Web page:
Great Are You Lord

As has become a custom, on my birthday, I celebrate it here at XBOP by giving all honour and glory unto God in the form of song lyric analysis. For 2017 and this, my 35th birthday (yes… that’s my age!), the song that God has had playing repeatedly in my head is Great Are You Lord, which was written by a band called All Sons & Daughters.

Although I personally have not heard this song much, when first introduced to it just some weeks ago, it has quickly has been a new favourite and seasonal worship ballad that draws me into praising God.

Bible Verse References

According to an interview given by band member Leslie, two bible passages align with the inspiration and heart of the song: Jude 1:5 and Ezekiel 37:4-10. Let us first discuss and examine the Jude verse, which is specifically taken from a version of the Bible called The Voice:

You have heard the stories many times, and the Spirit has enlightened you about their meaning, but you still need to be reminded. Remember when the Lord saved our ancestors from the land in Egypt? He breathed life into their earthen lungs and took back the life from those who did not believe.

The version of the Bible used is important, because in other more traditional versions, the verse is simpler in message:

So I want to remind you, though you already know these things, that Jesus[b] first rescued the nation of Israel from Egypt, but later he destroyed those who did not remain faithful.

In the Voice version, the extrapolation of God breathing to give life, and also in taking if from those who did not believe is a more poetic description of God simply destroying those who did not remain faithful. This song, relies on the poetic referencing of God’s breathe of life as a key theme in the chorus.

Use and reference of Ezekiel 37 was not prior knowledge for me, even though I had used the same passage as divine inspiration around the time when I was first introduced to the song. I will withhold from discussing my own latest song writing endeavours since that is another story for another time, but the whole narrative with language about dry bones giving praise to God and coming to life gives the bridge later on the dramatic effect in praise, especially coupled with the breathe in our lungs giving and pouring out praise to God.

Again He said to me, “Prophesy to these bones, and say to them, ‘O dry bones, hear the word of the Lord!  Thus says the Lord God to these bones: ‘Surely I will cause breath to enter into you, and you shall live. I will put sinews on you and bring flesh upon you, cover you with skin and put breath in you; and you shall live. Then you shall know that I am the Lord.'” So I prophesied as I was commanded; and as I prophesied, there was a noise, and suddenly a rattling; and the bones came together, bone to bone. Indeed, as I looked, the sinews and the flesh came upon them, and the skin covered them over; but there was no breath in them. Also He said to me, “Prophesy to the breath, prophesy, son of man, and say to the breath, Thus says the Lord God: ‘Come from the four winds, O breath, and breathe on these slain, that they may live.'” So I prophesied as He commanded me, and breath came into them, and they lived, and stood upon their feet, an exceedingly great army.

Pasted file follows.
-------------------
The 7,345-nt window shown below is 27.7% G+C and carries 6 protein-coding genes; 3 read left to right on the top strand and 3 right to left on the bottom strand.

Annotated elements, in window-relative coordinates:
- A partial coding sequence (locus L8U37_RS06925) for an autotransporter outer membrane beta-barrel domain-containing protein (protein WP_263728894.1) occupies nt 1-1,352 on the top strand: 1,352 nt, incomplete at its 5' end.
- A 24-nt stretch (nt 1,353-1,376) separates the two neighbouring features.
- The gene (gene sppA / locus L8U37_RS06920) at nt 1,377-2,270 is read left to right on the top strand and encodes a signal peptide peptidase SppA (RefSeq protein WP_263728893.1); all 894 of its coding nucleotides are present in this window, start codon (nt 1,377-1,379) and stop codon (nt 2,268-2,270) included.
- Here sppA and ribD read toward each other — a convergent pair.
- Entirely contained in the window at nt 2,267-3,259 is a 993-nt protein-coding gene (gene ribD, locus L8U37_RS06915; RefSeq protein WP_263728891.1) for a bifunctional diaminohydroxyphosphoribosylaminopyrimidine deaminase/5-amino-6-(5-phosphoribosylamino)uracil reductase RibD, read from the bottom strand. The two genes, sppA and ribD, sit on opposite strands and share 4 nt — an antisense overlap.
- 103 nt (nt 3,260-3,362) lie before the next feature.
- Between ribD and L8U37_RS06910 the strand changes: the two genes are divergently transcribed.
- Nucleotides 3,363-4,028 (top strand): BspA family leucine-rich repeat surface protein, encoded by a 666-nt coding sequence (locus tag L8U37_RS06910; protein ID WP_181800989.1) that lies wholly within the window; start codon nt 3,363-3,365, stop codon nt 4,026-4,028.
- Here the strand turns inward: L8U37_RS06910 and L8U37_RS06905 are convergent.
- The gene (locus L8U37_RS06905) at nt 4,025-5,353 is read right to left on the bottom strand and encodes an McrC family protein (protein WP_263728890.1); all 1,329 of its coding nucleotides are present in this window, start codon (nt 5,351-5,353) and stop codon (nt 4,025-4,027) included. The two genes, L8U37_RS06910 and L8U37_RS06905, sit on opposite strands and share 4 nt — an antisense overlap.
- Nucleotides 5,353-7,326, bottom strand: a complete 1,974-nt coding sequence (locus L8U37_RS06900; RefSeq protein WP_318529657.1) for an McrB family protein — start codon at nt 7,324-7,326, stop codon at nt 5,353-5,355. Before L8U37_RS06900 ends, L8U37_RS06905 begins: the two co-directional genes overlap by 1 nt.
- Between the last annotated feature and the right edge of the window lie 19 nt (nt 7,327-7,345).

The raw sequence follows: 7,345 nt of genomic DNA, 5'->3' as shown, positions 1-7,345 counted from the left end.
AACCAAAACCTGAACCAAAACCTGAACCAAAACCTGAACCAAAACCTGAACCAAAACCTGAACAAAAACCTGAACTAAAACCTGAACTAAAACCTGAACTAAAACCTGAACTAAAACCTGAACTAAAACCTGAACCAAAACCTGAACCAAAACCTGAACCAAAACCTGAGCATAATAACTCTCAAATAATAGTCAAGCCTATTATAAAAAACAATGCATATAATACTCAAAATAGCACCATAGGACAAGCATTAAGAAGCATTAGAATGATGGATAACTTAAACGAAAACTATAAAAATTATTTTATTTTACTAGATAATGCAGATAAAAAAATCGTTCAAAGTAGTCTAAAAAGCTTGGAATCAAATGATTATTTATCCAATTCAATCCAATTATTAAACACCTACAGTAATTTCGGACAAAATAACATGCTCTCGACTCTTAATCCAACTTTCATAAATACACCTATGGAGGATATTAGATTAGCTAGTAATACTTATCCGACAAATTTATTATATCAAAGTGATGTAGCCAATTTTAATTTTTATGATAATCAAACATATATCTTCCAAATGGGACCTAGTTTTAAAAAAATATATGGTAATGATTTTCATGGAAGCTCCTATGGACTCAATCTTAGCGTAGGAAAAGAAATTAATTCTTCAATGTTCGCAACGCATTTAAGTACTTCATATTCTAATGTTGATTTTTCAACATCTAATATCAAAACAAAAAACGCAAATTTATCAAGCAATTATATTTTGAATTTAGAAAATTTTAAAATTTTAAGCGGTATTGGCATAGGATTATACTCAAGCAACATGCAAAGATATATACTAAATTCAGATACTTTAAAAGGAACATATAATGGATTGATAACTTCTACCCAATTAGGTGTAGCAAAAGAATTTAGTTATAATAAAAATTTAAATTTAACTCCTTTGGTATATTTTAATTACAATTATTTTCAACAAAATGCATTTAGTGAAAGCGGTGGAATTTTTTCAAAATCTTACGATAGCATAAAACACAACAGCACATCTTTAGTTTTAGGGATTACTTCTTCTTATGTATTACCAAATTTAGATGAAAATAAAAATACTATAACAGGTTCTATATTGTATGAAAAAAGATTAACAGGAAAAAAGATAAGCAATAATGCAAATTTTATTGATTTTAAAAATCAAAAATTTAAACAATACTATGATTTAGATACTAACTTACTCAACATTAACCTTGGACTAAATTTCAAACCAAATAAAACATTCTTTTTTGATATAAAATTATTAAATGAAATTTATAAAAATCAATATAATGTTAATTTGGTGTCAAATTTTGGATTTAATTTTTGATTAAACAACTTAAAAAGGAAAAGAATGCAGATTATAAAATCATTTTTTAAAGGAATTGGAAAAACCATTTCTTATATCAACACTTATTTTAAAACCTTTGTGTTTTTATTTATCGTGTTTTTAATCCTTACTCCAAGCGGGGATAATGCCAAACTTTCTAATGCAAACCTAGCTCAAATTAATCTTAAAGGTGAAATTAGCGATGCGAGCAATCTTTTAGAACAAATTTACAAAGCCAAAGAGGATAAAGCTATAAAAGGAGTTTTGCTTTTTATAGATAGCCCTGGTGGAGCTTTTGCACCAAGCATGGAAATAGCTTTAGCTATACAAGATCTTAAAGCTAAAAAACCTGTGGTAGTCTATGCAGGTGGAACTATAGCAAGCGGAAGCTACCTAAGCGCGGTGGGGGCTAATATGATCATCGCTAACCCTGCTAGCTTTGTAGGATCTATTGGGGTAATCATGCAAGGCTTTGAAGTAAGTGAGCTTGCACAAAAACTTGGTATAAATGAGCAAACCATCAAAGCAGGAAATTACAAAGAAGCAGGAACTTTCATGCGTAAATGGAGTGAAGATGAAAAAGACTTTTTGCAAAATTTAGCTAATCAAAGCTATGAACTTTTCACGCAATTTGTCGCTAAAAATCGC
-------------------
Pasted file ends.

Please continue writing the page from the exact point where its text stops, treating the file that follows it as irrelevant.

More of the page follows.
Background Story

The significance of Ezekiel 37 is from a common source for both the band and myself personally – not that I was able to attend in person, but the beauty of having listened online to Passion 2013 where Louie Giglio spoke from that same passage. I remember being fascinated by the passage being read out and Louie’s talk and reading of Ezekiel 37 transitioning perfectly into Chris Tomlin’s song Awake My Soul.

Jason Ingram started the song off in a writing session and this song was the first collaboration with him for the band. One of the stand out lyrics was “It’s Your breath in our lungs so we pour out our praise” which had both a sweetness and depth to it. The timing of Passion 2013 and Louie Giglio’s message from Ezekiel 37 really resonated with the band members who were attending. Louie himself said, “Worship is when we give God His breath back”, which was a unity in the Spirit since the song spoke thematically about that very statement. Louie continued talking about how God breathed into the dry bones, and how they in turn, breathed out. The poetic description from Ezekiel 37 sun defining worship as “breathing in and breathing out” is an image that reminds us that our act of worship originates and ends with the One we worship – a gift from God.


Verse 1
You give life, You are love
You bring light to the darkness
You give hope, You restore
Every heart that is broken
Great are You, Lord

It’s Your breath in our lungs
So we pour out our praise
We pour out our praise
It’s Your breath in our lungs
So we pour out our praise to You only

All the earth will shout Your praise
Our hearts will cry, these bones will sing
Great are You, Lord

As you can see, the lyrics for the song are actually quite short. The typical arrangement is for repeating the song so it becomes:

  • Verse 1
  • Chorus
  • Verse 1
  • Chorus
  • Short instrumental
  • Bridge (3 ~ 4 times)
  • Chorus

The repetition of the bridge helps to build the song to a crescendo and climax where entire congregations can really just immerse themselves into that heart of shouting out praise to God, from the depths of their heart and bone. Great are You, Lord!